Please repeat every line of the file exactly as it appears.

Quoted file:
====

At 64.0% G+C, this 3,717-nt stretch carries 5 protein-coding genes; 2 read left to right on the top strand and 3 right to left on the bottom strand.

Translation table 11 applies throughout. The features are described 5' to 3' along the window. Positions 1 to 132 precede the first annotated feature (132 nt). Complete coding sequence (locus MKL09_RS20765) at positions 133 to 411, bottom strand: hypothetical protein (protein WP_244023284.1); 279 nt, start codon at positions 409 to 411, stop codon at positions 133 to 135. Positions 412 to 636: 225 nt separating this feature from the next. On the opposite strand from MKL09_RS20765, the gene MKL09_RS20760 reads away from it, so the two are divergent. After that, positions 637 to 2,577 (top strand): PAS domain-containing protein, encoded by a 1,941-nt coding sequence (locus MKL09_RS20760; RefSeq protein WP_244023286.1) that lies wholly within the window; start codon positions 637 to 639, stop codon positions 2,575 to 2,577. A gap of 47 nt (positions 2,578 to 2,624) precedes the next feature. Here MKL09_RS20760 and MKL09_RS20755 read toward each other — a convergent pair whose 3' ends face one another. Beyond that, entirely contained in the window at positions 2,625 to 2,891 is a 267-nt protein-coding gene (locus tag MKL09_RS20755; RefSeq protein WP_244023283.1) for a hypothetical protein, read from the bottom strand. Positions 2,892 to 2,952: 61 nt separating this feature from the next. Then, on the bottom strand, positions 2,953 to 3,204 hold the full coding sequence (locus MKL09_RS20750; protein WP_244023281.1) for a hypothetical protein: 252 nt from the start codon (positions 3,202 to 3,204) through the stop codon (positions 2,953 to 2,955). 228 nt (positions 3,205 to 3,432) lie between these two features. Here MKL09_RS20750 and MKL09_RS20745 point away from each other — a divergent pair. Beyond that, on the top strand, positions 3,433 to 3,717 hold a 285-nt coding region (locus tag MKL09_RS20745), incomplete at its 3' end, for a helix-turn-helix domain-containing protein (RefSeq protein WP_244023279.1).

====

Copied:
At 64.0% G+C, this 3,717-nt stretch carries 5 protein-coding genes; 2 read left to right on the top strand and 3 right to left on the bottom strand.

Translation table 11 applies throughout. The features are described 5' to 3' along the window. Positions 1 to 132 precede the first annotated feature (132 nt). Complete coding sequence (locus MKL09_RS20765) at positions 133 to 411, bottom strand: hypothetical protein (protein WP_244023284.1); 279 nt, start codon at positions 409 to 411, stop codon at positions 133 to 135. Positions 412 to 636: 225 nt separating this feature from the next. On the opposite strand from MKL09_RS20765, the gene MKL09_RS20760 reads away from it, so the two are divergent. After that, positions 637 to 2,577 (top strand): PAS domain-containing protein, encoded by a 1,941-nt coding sequence (locus MKL09_RS20760; RefSeq protein WP_244023286.1) that lies wholly within the window; start codon positions 637 to 639, stop codon positions 2,575 to 2,577. A gap of 47 nt (positions 2,578 to 2,624) precedes the next feature. Here MKL09_RS20760 and MKL09_RS20755 read toward each other — a convergent pair whose 3' ends face one another. Beyond that, entirely contained in the window at positions 2,625 to 2,891 is a 267-nt protein-coding gene (locus tag MKL09_RS20755; RefSeq protein WP_244023283.1) for a hypothetical protein, read from the bottom strand. Positions 2,892 to 2,952: 61 nt separating this feature from the next. Then, on the bottom strand, positions 2,953 to 3,204 hold the full coding sequence (locus MKL09_RS20750; protein WP_244023281.1) for a hypothetical protein: 252 nt from the start codon (positions 3,202 to 3,204) through the stop codon (positions 2,953 to 2,955). 228 nt (positions 3,205 to 3,432) lie between these two features. Here MKL09_RS20750 and MKL09_RS20745 point away from each other — a divergent pair. Beyond that, on the top strand, positions 3,433 to 3,717 hold a 285-nt coding region (locus tag MKL09_RS20745), incomplete at its 3' end, for a helix-turn-helix domain-containing protein (RefSeq protein WP_244023279.1).